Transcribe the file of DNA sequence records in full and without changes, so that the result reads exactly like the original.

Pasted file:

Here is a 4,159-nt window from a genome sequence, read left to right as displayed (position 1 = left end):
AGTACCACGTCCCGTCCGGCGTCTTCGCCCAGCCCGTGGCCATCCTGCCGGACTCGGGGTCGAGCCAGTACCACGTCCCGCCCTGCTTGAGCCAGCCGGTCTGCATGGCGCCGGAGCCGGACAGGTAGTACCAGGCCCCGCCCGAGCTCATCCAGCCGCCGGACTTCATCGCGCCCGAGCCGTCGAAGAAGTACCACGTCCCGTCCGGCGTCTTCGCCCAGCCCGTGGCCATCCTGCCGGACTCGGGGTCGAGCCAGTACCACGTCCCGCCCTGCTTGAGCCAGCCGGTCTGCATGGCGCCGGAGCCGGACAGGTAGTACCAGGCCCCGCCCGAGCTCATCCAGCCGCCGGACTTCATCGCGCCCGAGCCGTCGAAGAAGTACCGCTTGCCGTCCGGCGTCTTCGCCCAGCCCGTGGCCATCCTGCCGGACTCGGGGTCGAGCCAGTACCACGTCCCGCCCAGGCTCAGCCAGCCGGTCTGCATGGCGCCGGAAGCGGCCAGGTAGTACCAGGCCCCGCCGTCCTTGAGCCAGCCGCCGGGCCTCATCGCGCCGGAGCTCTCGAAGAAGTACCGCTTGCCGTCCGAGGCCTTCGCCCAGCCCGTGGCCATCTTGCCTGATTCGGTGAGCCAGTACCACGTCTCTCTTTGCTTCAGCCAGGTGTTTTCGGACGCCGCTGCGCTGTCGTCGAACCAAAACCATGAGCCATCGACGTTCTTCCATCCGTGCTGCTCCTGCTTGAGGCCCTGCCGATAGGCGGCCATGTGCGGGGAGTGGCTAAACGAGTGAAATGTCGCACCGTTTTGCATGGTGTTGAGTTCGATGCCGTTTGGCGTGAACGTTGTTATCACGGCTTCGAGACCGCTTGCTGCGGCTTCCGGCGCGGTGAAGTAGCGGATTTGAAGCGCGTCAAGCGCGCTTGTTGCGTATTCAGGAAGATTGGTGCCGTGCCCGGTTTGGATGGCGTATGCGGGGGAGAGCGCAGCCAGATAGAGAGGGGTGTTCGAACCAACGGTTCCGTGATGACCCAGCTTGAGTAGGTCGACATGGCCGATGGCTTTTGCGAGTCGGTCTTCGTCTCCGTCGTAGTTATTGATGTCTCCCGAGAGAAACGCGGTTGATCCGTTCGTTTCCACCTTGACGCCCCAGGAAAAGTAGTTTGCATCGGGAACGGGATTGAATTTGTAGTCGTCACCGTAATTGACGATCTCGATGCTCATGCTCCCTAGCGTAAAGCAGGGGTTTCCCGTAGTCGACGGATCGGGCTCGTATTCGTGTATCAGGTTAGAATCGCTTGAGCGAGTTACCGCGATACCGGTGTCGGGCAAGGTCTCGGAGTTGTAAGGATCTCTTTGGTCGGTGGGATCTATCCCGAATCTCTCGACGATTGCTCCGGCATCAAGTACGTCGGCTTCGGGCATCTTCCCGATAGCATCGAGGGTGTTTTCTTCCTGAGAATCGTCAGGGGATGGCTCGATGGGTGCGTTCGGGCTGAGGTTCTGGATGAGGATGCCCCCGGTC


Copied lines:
Here is a 4,159-nt window from a genome sequence, read left to right as displayed (position 1 = left end):
AGTACCACGTCCCGTCCGGCGTCTTCGCCCAGCCCGTGGCCATCCTGCCGGACTCGGGGTCGAGCCAGTACCACGTCCCGCCCTGCTTGAGCCAGCCGGTCTGCATGGCGCCGGAGCCGGACAGGTAGTACCAGGCCCCGCCCGAGCTCATCCAGCCGCCGGACTTCATCGCGCCCGAGCCGTCGAAGAAGTACCACGTCCCGTCCGGCGTCTTCGCCCAGCCCGTGGCCATCCTGCCGGACTCGGGGTCGAGCCAGTACCACGTCCCGCCCTGCTTGAGCCAGCCGGTCTGCATGGCGCCGGAGCCGGACAGGTAGTACCAGGCCCCGCCCGAGCTCATCCAGCCGCCGGACTTCATCGCGCCCGAGCCGTCGAAGAAGTACCGCTTGCCGTCCGGCGTCTTCGCCCAGCCCGTGGCCATCCTGCCGGACTCGGGGTCGAGCCAGTACCACGTCCCGCCCAGGCTCAGCCAGCCGGTCTGCATGGCGCCGGAAGCGGCCAGGTAGTACCAGGCCCCGCCGTCCTTGAGCCAGCCGCCGGGCCTCATCGCGCCGGAGCTCTCGAAGAAGTACCGCTTGCCGTCCGAGGCCTTCGCCCAGCCCGTGGCCATCTTGCCTGATTCGGTGAGCCAGTACCACGTCTCTCTTTGCTTCAGCCAGGTGTTTTCGGACGCCGCTGCGCTGTCGTCGAACCAAAACCATGAGCCATCGACGTTCTTCCATCCGTGCTGCTCCTGCTTGAGGCCCTGCCGATAGGCGGCCATGTGCGGGGAGTGGCTAAACGAGTGAAATGTCGCACCGTTTTGCATGGTGTTGAGTTCGATGCCGTTTGGCGTGAACGTTGTTATCACGGCTTCGAGACCGCTTGCTGCGGCTTCCGGCGCGGTGAAGTAGCGGATTTGAAGCGCGTCAAGCGCGCTTGTTGCGTATTCAGGAAGATTGGTGCCGTGCCCGGTTTGGATGGCGTATGCGGGGGAGAGCGCAGCCAGATAGAGAGGGGTGTTCGAACCAACGGTTCCGTGATGACCCAGCTTGAGTAGGTCGACATGGCCGATGGCTTTTGCGAGTCGGTCTTCGTCTCCGTCGTAGTTATTGATGTCTCCCGAGAGAAACGCGGTTGATCCGTTCGTTTCCACCTTGACGCCCCAGGAAAAGTAGTTTGCATCGGGAACGGGATTGAATTTGTAGTCGTCACCGTAATTGACGATCTCGATGCTCATGCTCCCTAGCGTAAAGCAGGGGTTTCCCGTAGTCGACGGATCGGGCTCGTATTCGTGTATCAGGTTAGAATCGCTTGAGCGAGTTACCGCGATACCGGTGTCGGGCAAGGTCTCGGAGTTGTAAGGATCTCTTTGGTCGGTGGGATCTATCCCGAATCTCTCGACGATTGCTCCGGCATCAAGTACGTCGGCTTCGGGCATCTTCCCGATAGCATCGAGGGTGTTTTCTTCCTGAGAATCGTCAGGGGATGGCTCGATGGGTGCGTTCGGGCTGAGGTTCTGGATGAGGATGCCCCCGGTC